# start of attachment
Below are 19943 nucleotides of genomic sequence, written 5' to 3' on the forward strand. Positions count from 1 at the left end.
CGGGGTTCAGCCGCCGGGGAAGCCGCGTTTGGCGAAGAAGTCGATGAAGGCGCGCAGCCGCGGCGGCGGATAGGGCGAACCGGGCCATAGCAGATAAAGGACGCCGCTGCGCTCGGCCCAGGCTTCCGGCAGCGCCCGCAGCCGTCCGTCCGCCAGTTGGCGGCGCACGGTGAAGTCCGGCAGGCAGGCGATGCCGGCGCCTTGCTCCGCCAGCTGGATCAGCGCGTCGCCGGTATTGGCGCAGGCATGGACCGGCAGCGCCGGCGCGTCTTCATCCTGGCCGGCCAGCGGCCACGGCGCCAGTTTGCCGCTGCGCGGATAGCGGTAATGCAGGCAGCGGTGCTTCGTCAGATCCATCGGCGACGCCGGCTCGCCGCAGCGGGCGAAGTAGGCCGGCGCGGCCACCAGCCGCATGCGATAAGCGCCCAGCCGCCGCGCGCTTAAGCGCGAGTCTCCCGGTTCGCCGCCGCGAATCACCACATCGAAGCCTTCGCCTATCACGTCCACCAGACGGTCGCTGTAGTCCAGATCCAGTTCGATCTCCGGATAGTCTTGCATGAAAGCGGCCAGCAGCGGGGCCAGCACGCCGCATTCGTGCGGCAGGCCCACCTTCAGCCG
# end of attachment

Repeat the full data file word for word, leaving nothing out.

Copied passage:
Below are 19943 nucleotides of genomic sequence, written 5' to 3' on the forward strand. Positions count from 1 at the left end.
CGGGGTTCAGCCGCCGGGGAAGCCGCGTTTGGCGAAGAAGTCGATGAAGGCGCGCAGCCGCGGCGGCGGATAGGGCGAACCGGGCCATAGCAGATAAAGGACGCCGCTGCGCTCGGCCCAGGCTTCCGGCAGCGCCCGCAGCCGTCCGTCCGCCAGTTGGCGGCGCACGGTGAAGTCCGGCAGGCAGGCGATGCCGGCGCCTTGCTCCGCCAGCTGGATCAGCGCGTCGCCGGTATTGGCGCAGGCATGGACCGGCAGCGCCGGCGCGTCTTCATCCTGGCCGGCCAGCGGCCACGGCGCCAGTTTGCCGCTGCGCGGATAGCGGTAATGCAGGCAGCGGTGCTTCGTCAGATCCATCGGCGACGCCGGCTCGCCGCAGCGGGCGAAGTAGGCCGGCGCGGCCACCAGCCGCATGCGATAAGCGCCCAGCCGCCGCGCGCTTAAGCGCGAGTCTCCCGGTTCGCCGCCGCGAATCACCACATCGAAGCCTTCGCCTATCACGTCCACCAGACGGTCGCTGTAGTCCAGATCCAGTTCGATCTCCGGATAGTCTTGCATGAAAGCGGCCAGCAGCGGGGCCAGCACGCCGCATTCGTGCGGCAGGCCCACCTTCAGCCG